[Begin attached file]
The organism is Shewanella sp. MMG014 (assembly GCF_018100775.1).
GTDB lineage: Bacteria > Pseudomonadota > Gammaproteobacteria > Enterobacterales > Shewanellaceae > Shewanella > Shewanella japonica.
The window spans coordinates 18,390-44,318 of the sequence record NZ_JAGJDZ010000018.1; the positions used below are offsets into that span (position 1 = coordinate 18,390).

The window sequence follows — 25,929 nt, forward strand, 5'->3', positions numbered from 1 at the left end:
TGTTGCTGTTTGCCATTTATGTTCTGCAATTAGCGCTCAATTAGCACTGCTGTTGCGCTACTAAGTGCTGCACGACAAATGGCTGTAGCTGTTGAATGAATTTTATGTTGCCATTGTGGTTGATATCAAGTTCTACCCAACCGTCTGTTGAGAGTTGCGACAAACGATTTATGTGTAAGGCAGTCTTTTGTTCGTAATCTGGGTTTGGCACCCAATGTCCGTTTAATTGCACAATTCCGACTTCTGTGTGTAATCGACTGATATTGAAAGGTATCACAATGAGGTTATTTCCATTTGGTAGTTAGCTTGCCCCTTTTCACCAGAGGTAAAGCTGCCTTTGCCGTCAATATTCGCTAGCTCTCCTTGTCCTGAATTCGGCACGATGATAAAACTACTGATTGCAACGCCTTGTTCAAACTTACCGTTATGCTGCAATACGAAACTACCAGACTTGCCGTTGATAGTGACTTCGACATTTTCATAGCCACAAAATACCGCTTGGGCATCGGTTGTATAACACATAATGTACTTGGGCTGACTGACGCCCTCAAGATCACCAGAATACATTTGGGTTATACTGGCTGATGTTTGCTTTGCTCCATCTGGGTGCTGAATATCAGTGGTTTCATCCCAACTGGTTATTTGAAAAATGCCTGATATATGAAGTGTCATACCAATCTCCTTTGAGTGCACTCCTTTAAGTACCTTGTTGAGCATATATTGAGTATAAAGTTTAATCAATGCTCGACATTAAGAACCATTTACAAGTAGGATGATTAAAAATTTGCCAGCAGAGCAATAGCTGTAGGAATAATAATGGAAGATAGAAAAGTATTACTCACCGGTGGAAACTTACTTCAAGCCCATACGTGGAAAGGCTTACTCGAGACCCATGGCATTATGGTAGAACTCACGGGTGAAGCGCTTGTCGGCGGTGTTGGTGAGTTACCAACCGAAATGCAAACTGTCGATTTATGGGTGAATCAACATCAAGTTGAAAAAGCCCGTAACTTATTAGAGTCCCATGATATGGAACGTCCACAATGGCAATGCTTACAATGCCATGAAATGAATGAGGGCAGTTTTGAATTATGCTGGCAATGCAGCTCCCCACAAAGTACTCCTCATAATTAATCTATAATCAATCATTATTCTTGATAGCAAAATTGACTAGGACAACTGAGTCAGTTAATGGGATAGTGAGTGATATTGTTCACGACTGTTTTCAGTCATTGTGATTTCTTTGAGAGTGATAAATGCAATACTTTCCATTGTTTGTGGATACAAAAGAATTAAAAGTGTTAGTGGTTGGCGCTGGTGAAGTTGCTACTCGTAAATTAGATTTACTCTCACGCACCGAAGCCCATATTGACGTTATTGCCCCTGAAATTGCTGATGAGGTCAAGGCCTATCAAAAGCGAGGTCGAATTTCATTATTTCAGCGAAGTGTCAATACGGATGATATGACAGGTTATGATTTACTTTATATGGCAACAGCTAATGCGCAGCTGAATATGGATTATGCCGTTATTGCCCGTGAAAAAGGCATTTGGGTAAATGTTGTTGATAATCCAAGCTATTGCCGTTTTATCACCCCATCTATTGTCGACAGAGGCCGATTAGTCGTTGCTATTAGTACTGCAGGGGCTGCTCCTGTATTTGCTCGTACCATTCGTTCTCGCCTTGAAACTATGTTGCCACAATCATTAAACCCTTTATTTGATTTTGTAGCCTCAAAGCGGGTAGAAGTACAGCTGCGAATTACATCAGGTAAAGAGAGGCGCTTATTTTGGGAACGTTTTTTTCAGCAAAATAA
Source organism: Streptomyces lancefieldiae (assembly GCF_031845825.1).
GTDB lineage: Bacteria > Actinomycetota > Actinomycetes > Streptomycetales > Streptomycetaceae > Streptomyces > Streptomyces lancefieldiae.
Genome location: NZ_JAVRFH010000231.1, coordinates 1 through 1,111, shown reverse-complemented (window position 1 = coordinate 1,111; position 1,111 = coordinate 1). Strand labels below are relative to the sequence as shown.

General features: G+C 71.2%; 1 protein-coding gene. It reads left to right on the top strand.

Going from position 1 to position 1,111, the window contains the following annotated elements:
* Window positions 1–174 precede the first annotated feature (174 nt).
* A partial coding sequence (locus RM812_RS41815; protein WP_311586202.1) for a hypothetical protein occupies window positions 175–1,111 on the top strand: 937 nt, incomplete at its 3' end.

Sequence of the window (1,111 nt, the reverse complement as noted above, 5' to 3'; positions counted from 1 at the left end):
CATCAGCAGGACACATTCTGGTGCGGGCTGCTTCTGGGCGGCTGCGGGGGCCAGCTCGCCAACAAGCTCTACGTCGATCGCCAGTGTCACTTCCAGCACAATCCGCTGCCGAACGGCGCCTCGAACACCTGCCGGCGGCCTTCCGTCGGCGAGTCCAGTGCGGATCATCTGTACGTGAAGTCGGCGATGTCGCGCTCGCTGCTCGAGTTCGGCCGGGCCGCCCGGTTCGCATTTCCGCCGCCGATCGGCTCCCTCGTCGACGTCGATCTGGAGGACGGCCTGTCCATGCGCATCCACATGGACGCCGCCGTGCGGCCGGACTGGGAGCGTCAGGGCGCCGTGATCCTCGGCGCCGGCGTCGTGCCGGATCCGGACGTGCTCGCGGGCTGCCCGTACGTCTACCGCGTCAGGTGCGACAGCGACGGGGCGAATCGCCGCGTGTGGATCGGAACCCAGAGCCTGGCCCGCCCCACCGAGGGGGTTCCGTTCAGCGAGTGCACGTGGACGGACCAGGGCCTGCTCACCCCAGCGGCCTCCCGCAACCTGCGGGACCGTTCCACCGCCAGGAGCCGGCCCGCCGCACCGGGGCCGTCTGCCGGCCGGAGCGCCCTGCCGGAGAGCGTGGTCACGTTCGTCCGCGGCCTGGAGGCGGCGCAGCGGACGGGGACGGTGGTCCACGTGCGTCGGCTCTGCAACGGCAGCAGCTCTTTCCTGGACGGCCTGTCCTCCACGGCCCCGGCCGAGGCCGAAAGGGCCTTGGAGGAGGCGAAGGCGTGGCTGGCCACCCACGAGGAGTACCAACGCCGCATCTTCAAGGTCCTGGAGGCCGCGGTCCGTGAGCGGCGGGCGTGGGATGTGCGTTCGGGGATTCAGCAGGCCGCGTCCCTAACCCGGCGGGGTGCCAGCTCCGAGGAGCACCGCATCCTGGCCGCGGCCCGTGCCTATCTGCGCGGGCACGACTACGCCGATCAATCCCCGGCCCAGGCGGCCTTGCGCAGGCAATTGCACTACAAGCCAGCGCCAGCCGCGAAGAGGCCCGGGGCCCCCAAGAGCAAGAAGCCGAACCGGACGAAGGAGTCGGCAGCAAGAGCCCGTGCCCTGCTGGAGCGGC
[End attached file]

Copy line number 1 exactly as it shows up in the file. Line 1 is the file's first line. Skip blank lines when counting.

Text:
The organism is Shewanella sp. MMG014 (assembly GCF_018100775.1).